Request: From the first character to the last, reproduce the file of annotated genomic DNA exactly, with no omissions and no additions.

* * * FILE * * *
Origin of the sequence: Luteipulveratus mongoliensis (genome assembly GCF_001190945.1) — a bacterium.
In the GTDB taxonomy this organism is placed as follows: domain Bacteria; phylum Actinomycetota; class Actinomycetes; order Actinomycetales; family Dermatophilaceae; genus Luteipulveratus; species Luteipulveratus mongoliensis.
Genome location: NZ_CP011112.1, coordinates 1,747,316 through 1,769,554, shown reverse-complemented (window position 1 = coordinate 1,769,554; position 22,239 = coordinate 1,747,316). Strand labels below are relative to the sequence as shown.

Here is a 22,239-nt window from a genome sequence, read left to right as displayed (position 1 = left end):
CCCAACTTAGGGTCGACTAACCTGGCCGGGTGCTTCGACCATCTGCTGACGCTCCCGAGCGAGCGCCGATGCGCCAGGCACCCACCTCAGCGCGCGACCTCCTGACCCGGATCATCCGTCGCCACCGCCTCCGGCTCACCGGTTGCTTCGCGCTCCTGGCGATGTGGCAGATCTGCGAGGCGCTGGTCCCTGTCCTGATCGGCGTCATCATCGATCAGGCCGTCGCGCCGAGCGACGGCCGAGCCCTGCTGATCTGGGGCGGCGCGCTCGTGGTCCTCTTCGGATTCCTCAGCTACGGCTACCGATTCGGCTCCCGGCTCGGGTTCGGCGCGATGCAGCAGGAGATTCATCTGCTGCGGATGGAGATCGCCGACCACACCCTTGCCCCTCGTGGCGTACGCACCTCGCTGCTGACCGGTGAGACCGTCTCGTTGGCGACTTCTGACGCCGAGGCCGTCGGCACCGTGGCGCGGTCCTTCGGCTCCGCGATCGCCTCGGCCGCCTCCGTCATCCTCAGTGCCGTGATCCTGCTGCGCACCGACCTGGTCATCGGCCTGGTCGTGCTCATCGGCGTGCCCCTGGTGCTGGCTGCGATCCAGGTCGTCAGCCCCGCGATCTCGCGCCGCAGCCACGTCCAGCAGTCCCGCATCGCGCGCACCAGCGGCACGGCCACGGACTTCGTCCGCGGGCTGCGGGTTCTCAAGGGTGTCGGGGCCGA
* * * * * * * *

Origin of the sequence: Luteipulveratus mongoliensis (genome assembly GCF_001190945.1) — a bacterium.
In the GTDB taxonomy this organism is placed as follows: domain Bacteria; phylum Actinomycetota; class Actinomycetes; order Actinomycetales; family Dermatophilaceae; genus Luteipulveratus; species Luteipulveratus mongoliensis.
Genome location: NZ_CP011112.1, coordinates 1,747,316 through 1,769,554, shown reverse-complemented (window position 1 = coordinate 1,769,554; position 22,239 = coordinate 1,747,316). Strand labels below are relative to the sequence as shown.

Here is a 22,239-nt window from a genome sequence, read left to right as displayed (position 1 = left end):
CCCAACTTAGGGTCGACTAACCTGGCCGGGTGCTTCGACCATCTGCTGACGCTCCCGAGCGAGCGCCGATGCGCCAGGCACCCACCTCAGCGCGCGACCTCCTGACCCGGATCATCCGTCGCCACCGCCTCCGGCTCACCGGTTGCTTCGCGCTCCTGGCGATGTGGCAGATCTGCGAGGCGCTGGTCCCTGTCCTGATCGGCGTCATCATCGATCAGGCCGTCGCGCCGAGCGACGGCCGAGCCCTGCTGATCTGGGGCGGCGCGCTCGTGGTCCTCTTCGGATTCCTCAGCTACGGCTACCGATTCGGCTCCCGGCTCGGGTTCGGCGCGATGCAGCAGGAGATTCATCTGCTGCGGATGGAGATCGCCGACCACACCCTTGCCCCTCGTGGCGTACGCACCTCGCTGCTGACCGGTGAGACCGTCTCGTTGGCGACTTCTGACGCCGAGGCCGTCGGCACCGTGGCGCGGTCCTTCGGCTCCGCGATCGCCTCGGCCGCCTCCGTCATCCTCAGTGCCGTGATCCTGCTGCGCACCGACCTGGTCATCGGCCTGGTCGTGCTCATCGGCGTGCCCCTGGTGCTGGCTGCGATCCAGGTCGTCAGCCCCGCGATCTCGCGCCGCAGCCACGTCCAGCAGTCCCGCATCGCGCGCACCAGCGGCACGGCCACGGACTTCGTCCGCGGGCTGCGGGTTCTCAAGGGTGTCGGGGCCGA